FISH Act Legislation Would Blacklist Vessels, Owners Guilty of IUU Offenses

Left: Sen. Dan Sullivan, R-Alaska. Photo: U.S. Senate. Right: Sen. Sheldon Whitehouse, D-R.I. Photo: U.S. Senate.

Federal legislation introduced in the U.S. Senate would blacklist vessels engaged in illegal, unreported and unregulated (IUU) fishing from entering U.S. ports and waters.

The Fighting Foreign Illegal Seafood Harvest (FISH) Act would bolster U.S. Coast Guard enforcement capabilities and advance international and bilateral negotiations to reach enforceable agreements and treaties, according to Senators Dan Sullivan, R-Alaska, and Sheldon Whitehouse, D-R.I., who introduced the bill on Aug. 25.

The FISH Act would direct the National Oceanic and Atmospheric Administration to establish a blacklist of foreign vessels and owners who have engaged in IUU fishing, direct the Coast Guard to boost its at-sea inspection of foreign vessels suspected of IUU fishing, and coordinate with regional fishery management organizations to determine if a vessel’s flag state is taking corrective action.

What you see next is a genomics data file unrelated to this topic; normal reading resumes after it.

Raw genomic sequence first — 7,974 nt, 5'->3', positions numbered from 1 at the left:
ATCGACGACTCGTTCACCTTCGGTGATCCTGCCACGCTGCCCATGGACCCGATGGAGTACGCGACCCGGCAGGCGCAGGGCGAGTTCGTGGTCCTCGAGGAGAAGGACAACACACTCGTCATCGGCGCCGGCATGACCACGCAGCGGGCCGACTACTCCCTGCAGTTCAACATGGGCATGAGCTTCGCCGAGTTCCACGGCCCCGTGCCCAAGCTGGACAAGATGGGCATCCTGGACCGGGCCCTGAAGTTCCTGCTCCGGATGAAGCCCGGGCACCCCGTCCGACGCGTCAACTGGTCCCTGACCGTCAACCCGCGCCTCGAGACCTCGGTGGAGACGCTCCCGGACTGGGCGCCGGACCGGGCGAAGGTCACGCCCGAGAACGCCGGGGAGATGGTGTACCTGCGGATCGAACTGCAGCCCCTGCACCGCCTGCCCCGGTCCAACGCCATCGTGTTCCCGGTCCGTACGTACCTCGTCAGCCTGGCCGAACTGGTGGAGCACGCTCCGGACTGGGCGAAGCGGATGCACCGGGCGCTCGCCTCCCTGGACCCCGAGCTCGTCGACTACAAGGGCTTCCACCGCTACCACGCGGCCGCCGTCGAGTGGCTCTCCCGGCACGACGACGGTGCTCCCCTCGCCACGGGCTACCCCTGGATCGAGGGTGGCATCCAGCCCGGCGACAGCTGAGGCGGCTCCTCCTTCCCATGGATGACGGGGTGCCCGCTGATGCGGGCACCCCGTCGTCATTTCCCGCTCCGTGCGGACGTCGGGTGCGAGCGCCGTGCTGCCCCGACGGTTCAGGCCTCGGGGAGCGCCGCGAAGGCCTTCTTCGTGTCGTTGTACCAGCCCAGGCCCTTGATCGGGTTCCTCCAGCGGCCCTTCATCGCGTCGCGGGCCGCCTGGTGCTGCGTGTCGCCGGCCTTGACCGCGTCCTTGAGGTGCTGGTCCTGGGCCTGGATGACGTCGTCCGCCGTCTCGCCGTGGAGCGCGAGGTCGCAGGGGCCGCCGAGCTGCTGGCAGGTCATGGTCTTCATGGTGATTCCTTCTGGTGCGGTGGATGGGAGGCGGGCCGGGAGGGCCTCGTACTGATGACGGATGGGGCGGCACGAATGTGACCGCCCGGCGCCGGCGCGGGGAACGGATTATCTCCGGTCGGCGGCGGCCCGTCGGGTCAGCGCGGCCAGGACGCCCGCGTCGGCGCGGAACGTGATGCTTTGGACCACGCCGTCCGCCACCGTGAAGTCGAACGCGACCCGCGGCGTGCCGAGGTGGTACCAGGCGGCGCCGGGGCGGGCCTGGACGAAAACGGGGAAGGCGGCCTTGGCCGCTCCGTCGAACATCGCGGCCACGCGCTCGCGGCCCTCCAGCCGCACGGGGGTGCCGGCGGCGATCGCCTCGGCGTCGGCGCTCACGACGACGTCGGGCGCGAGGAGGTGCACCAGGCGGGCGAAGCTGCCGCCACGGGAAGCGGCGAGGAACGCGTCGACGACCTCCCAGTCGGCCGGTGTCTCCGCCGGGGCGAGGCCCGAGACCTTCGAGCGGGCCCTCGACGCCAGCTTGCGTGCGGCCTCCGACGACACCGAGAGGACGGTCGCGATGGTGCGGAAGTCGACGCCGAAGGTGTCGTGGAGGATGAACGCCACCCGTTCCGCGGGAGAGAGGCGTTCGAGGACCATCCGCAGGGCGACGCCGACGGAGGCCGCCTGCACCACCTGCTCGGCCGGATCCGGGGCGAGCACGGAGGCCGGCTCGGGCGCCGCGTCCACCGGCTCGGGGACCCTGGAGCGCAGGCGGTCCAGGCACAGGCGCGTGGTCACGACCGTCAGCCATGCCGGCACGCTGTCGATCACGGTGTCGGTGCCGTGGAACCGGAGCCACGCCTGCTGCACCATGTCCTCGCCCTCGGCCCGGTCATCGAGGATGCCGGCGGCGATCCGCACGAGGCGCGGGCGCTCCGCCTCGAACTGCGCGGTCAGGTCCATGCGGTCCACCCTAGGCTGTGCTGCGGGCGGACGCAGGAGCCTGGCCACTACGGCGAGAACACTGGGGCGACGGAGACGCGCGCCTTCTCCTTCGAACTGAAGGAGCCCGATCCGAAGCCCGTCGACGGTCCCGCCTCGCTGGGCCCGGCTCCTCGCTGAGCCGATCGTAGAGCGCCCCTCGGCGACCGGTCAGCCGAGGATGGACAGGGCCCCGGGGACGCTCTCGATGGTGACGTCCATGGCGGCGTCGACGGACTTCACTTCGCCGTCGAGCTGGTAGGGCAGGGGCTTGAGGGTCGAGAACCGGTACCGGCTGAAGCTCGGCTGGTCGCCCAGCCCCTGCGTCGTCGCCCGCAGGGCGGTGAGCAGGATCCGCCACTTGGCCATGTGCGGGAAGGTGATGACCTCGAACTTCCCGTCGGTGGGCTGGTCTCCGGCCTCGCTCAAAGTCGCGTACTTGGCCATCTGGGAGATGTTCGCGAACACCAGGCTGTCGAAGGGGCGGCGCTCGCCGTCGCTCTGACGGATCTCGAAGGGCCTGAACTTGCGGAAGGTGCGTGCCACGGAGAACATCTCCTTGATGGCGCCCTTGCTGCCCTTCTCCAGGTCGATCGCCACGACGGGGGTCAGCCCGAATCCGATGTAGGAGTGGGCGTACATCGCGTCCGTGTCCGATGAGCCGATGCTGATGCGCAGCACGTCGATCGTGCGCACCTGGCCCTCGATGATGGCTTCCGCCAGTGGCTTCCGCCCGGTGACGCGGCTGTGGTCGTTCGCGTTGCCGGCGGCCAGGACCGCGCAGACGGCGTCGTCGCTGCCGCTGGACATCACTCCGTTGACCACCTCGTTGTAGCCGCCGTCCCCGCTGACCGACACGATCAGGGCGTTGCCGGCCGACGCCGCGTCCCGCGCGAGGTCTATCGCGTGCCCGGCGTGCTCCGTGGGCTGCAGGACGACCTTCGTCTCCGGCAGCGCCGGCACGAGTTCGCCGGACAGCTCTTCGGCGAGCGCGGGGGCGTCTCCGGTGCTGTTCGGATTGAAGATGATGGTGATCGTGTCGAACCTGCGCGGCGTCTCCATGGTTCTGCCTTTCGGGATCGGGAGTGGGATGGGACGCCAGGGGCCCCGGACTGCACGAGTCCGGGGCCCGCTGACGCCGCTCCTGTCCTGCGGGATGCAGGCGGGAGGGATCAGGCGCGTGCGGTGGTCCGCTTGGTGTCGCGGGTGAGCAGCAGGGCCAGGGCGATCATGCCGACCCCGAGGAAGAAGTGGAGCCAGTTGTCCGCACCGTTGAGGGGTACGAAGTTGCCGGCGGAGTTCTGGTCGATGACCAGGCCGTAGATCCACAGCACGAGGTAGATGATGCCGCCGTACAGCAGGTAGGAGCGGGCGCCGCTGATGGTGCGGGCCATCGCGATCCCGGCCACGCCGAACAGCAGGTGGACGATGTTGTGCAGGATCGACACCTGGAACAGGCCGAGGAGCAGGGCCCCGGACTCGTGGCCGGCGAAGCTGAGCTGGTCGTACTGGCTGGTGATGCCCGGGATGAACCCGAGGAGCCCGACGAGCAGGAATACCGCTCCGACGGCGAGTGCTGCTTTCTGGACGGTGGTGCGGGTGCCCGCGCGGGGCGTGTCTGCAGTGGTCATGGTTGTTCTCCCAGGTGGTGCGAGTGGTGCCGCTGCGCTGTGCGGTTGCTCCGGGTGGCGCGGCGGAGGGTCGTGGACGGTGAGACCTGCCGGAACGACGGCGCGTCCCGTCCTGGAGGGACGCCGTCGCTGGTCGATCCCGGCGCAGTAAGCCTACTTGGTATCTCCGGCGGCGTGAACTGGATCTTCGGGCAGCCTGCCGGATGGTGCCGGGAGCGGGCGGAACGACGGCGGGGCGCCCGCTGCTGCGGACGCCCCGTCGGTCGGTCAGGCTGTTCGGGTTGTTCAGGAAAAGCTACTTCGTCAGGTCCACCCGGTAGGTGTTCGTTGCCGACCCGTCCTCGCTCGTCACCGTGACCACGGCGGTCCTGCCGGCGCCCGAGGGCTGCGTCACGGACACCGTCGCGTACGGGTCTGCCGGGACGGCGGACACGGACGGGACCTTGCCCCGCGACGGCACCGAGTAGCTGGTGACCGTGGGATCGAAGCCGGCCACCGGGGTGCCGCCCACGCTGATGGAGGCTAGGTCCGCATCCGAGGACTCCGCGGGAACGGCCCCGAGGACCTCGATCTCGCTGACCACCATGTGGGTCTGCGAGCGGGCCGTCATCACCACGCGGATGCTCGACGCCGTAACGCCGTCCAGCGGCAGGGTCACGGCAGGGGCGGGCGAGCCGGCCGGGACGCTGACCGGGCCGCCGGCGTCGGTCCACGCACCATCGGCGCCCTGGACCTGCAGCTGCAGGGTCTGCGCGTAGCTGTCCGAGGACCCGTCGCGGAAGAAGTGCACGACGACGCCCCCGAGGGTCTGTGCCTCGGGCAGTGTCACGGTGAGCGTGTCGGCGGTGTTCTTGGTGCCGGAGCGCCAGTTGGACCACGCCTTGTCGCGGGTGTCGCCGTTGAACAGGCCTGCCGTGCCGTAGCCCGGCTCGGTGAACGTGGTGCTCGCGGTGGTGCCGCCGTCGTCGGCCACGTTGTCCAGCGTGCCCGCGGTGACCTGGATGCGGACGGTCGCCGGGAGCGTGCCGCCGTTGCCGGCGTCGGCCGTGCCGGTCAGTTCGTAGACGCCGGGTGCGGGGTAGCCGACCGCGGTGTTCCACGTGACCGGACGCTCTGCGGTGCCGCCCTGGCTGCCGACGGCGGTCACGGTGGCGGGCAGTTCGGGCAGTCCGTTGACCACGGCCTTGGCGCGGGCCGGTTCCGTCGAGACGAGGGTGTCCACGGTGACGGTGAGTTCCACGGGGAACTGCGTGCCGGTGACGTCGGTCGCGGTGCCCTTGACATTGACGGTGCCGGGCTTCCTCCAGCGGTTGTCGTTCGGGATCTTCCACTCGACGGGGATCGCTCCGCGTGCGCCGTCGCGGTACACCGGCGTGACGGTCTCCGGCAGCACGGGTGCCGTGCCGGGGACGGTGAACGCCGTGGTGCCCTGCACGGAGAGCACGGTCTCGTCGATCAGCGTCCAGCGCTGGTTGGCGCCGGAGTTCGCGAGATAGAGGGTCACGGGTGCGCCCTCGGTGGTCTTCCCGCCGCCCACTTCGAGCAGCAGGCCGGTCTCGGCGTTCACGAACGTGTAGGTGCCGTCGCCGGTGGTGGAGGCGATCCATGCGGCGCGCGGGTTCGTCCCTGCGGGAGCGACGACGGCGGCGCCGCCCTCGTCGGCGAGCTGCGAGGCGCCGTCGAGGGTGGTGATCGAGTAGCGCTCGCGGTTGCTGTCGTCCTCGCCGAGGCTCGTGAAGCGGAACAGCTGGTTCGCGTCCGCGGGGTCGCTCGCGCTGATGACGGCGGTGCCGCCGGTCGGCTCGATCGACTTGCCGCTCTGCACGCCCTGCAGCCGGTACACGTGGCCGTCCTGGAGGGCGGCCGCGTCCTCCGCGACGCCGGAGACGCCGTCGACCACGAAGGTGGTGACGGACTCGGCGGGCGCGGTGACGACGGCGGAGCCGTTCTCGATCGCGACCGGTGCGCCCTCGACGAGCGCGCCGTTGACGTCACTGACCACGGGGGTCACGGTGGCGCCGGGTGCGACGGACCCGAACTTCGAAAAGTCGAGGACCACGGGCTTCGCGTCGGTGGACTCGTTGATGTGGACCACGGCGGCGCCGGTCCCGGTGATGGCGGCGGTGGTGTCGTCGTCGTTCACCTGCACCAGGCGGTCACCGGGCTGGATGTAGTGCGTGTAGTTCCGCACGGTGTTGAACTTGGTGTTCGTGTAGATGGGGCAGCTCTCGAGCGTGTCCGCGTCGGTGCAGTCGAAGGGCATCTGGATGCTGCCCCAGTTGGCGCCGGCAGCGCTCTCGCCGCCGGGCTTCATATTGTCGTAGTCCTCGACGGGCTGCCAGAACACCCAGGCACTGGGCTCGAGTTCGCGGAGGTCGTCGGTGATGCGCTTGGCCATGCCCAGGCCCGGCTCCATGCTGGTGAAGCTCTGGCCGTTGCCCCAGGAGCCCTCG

The legislation would also direct the administration to report to Congress on how new technologies can aid in battling IUU fishing, the complexities of the seafood trade relationship between Russia and China, and the success of prosecutions against IUU fishermen operating in U.S. waters.

Sullivan described the bill as “an all-hands-on-deck effort to crack down on IUU fishing for the sake of our fish, our, environment and our coastal communities.”

“We have to root out this practice to protect our hardworking fishing industry and ocean economy,” Whitehouse added.